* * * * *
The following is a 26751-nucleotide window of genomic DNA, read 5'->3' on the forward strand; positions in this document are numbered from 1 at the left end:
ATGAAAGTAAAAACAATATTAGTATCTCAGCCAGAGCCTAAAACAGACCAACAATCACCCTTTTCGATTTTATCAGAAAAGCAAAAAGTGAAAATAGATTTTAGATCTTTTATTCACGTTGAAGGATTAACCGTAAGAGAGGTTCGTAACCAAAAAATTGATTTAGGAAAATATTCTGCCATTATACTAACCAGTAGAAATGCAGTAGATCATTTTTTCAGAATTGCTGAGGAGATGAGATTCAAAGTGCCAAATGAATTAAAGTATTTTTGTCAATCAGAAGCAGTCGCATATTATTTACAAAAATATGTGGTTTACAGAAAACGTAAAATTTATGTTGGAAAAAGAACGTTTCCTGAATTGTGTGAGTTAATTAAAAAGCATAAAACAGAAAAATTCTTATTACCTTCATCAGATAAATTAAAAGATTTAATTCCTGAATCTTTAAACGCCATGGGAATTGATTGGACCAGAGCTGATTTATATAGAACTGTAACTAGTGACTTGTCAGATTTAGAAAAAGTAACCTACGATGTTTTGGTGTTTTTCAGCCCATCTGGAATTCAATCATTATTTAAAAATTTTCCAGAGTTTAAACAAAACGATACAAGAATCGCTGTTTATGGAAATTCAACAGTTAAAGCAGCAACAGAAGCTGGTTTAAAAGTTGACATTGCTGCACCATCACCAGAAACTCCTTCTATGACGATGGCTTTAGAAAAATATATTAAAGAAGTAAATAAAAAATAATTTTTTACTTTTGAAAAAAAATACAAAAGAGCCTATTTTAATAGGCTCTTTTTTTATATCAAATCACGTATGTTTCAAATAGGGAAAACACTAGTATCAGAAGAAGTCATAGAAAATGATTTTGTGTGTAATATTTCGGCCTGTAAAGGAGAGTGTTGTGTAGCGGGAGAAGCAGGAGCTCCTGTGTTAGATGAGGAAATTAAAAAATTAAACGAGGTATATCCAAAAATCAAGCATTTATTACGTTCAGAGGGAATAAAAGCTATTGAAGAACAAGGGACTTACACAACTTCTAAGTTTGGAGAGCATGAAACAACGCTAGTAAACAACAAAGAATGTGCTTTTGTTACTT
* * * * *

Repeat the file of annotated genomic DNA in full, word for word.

The following is a 26751-nucleotide window of genomic DNA, read 5'->3' on the forward strand; positions in this document are numbered from 1 at the left end:
ATGAAAGTAAAAACAATATTAGTATCTCAGCCAGAGCCTAAAACAGACCAACAATCACCCTTTTCGATTTTATCAGAAAAGCAAAAAGTGAAAATAGATTTTAGATCTTTTATTCACGTTGAAGGATTAACCGTAAGAGAGGTTCGTAACCAAAAAATTGATTTAGGAAAATATTCTGCCATTATACTAACCAGTAGAAATGCAGTAGATCATTTTTTCAGAATTGCTGAGGAGATGAGATTCAAAGTGCCAAATGAATTAAAGTATTTTTGTCAATCAGAAGCAGTCGCATATTATTTACAAAAATATGTGGTTTACAGAAAACGTAAAATTTATGTTGGAAAAAGAACGTTTCCTGAATTGTGTGAGTTAATTAAAAAGCATAAAACAGAAAAATTCTTATTACCTTCATCAGATAAATTAAAAGATTTAATTCCTGAATCTTTAAACGCCATGGGAATTGATTGGACCAGAGCTGATTTATATAGAACTGTAACTAGTGACTTGTCAGATTTAGAAAAAGTAACCTACGATGTTTTGGTGTTTTTCAGCCCATCTGGAATTCAATCATTATTTAAAAATTTTCCAGAGTTTAAACAAAACGATACAAGAATCGCTGTTTATGGAAATTCAACAGTTAAAGCAGCAACAGAAGCTGGTTTAAAAGTTGACATTGCTGCACCATCACCAGAAACTCCTTCTATGACGATGGCTTTAGAAAAATATATTAAAGAAGTAAATAAAAAATAATTTTTTACTTTTGAAAAAAAATACAAAAGAGCCTATTTTAATAGGCTCTTTTTTTATATCAAATCACGTATGTTTCAAATAGGGAAAACACTAGTATCAGAAGAAGTCATAGAAAATGATTTTGTGTGTAATATTTCGGCCTGTAAAGGAGAGTGTTGTGTAGCGGGAGAAGCAGGAGCTCCTGTGTTAGATGAGGAAATTAAAAAATTAAACGAGGTATATCCAAAAATCAAGCATTTATTACGTTCAGAGGGAATAAAAGCTATTGAAGAACAAGGGACTTACACAACTTCTAAGTTTGGAGAGCATGAAACAACGCTAGTAAACAACAAAGAATGTGCTTTTGTTACTT